Dow Chemical will pay just $2.5 million in fines for several longstanding environmental problems at the company’s Midland complex in Michigan. It took the chemical giant almost four years to formally address problems identified by regulators, and the company will not admit any wrongdoing. Nevertheless, federal officials still cheered the settlement as a victory:
On July 29 the U.S. Environmental Protection Agency and the Justice Dept. said that Dow has agreed to a pay a $2.5 million fine for practices that regulators found violated federal environmental laws and endangered public health.
The alleged violations were identified during inspections that took place between 2005 and 2007. Officials said it took years to investigate and negotiate a comprehensive settlement to address all the violations at Dow’s large Midland complex.
In a 24 count complaint filed in the Eastern District of Michigan court along with the settlement, the government accused Dow of violating Clean Air Act rules for monitoring and repairing leaking equipment, for demonstrating compliance with rules for chemical, pharmaceutical and pesticide manufacturing, and for failing to comply with reporting and recordkeeping requirements.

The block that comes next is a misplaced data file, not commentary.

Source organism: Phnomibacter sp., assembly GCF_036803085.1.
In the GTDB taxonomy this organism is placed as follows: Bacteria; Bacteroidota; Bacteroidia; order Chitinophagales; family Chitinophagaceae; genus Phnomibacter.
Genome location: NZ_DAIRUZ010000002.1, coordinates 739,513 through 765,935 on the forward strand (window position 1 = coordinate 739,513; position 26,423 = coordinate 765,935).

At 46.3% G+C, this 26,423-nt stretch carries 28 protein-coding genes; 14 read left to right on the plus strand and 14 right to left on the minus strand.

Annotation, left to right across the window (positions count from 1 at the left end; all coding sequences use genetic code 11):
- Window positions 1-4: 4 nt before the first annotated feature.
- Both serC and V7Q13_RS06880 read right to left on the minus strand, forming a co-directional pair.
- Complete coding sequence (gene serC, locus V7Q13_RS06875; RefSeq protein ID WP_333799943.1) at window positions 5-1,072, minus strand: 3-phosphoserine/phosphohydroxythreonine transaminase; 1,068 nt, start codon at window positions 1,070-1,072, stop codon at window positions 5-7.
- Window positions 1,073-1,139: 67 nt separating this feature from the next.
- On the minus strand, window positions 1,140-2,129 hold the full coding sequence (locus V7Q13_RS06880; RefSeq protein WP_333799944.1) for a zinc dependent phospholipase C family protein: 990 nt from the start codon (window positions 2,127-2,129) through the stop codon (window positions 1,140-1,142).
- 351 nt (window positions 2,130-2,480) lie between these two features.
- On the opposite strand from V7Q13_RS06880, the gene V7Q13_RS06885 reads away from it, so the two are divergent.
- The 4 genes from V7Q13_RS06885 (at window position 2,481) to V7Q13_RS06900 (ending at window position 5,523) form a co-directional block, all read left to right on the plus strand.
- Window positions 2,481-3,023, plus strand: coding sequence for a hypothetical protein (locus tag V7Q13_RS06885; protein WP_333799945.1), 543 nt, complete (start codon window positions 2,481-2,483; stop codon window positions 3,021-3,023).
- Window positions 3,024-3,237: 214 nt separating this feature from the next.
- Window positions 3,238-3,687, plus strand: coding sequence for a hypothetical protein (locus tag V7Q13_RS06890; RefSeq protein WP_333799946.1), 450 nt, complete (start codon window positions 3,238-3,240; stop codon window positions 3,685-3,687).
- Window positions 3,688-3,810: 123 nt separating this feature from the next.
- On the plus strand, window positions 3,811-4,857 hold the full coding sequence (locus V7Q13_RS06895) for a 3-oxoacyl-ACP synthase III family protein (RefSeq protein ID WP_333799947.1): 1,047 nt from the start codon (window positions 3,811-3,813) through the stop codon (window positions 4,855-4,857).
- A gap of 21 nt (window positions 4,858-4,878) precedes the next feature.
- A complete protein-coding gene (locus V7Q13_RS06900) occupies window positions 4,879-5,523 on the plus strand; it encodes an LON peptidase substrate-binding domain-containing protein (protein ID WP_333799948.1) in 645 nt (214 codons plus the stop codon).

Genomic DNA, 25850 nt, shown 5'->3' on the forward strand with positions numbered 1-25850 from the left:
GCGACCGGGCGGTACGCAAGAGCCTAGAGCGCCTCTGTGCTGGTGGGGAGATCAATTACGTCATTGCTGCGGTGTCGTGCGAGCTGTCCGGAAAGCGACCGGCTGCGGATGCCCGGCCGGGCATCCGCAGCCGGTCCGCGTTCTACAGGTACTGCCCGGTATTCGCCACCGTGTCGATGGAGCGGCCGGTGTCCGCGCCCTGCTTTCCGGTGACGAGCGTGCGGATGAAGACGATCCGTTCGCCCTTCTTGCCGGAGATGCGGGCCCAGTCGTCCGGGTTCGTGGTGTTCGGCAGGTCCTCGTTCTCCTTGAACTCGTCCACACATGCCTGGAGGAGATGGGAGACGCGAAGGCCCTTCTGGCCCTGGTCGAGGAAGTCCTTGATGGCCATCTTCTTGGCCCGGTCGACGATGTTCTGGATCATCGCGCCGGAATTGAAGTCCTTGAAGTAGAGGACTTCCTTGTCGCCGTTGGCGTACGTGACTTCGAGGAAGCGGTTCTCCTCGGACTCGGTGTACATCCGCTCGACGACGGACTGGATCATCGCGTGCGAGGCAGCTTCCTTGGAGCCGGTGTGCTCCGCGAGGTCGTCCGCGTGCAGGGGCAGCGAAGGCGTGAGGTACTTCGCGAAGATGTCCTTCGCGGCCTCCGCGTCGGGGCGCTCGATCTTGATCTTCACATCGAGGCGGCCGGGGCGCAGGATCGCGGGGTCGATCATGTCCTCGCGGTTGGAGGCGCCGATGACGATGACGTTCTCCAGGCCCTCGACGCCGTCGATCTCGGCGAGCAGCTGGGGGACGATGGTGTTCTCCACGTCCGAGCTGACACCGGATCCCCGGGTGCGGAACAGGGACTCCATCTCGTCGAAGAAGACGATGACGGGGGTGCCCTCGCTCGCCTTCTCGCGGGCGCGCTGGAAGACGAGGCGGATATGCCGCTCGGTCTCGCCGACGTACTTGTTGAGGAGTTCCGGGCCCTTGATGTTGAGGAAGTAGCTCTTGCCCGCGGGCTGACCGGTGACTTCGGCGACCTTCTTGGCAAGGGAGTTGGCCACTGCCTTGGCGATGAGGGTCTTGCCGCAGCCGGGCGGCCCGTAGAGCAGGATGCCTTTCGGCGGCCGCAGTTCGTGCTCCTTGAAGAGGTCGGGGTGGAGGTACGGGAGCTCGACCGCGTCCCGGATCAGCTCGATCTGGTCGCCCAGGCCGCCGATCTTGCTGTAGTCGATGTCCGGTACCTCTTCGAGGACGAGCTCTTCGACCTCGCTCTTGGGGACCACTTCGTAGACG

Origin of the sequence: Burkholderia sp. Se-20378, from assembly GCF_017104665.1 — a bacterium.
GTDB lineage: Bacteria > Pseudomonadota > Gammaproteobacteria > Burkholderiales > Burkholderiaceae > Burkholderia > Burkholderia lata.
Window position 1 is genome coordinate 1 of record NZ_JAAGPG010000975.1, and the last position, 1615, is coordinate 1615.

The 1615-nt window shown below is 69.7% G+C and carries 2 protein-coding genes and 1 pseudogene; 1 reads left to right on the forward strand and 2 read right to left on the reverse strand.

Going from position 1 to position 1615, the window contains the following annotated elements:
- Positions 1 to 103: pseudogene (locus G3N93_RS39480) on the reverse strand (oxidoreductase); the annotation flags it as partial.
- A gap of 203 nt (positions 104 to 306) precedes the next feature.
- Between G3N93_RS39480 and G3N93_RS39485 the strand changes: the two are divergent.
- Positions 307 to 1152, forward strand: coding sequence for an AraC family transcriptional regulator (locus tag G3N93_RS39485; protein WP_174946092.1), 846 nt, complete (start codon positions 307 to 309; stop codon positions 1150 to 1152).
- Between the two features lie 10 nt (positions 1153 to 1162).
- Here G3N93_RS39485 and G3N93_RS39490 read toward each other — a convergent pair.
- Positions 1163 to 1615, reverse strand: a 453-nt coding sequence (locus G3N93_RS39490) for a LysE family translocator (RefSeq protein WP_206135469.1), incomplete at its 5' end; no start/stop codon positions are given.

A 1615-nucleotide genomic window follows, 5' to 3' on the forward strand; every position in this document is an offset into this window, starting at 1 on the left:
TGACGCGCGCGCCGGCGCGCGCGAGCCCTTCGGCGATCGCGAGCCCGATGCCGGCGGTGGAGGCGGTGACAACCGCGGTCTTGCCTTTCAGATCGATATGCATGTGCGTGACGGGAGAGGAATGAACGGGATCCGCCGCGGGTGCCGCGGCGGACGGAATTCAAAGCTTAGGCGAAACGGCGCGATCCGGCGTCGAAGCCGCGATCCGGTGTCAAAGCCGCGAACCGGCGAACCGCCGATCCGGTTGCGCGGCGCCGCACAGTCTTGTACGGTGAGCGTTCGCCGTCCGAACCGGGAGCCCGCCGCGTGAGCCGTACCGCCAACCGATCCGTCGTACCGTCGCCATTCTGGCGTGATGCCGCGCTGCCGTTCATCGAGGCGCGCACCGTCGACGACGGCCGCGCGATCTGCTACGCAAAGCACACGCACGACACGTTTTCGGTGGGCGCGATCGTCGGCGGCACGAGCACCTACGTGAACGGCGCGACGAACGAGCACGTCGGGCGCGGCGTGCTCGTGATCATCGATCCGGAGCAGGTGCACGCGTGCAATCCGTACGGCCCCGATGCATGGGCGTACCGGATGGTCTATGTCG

Dow also violated the Clean Water Act’s “prohibition against discharging pollutants without a permit.” In November 2007 the EPA notified Dow it found potential clean air and hazardous waste violations, which may have increased public exposure to hazardous pollutants that can cause serious health effects including birth defects and cancer.
According to the EPA, Dow’s Midland facility released 275,912 pounds of toxic chemicals in the last year. Craig Harris, a specialist in environmental sociology at Michigan State University, points out that during the time the violations occurred, Dow booked at least $6.2 billion in profits. “In other words,” he says, “the fine to which ‘our’ government agency has agreed represents less than one-half of one-tenth of one percent of Dow’s net income during the period of the infractions.”
“It’s hard to see how this reduces the incentive for future violations, as the U.S. EPA press release claims,” Harris observes.
(HT: Washington Independent)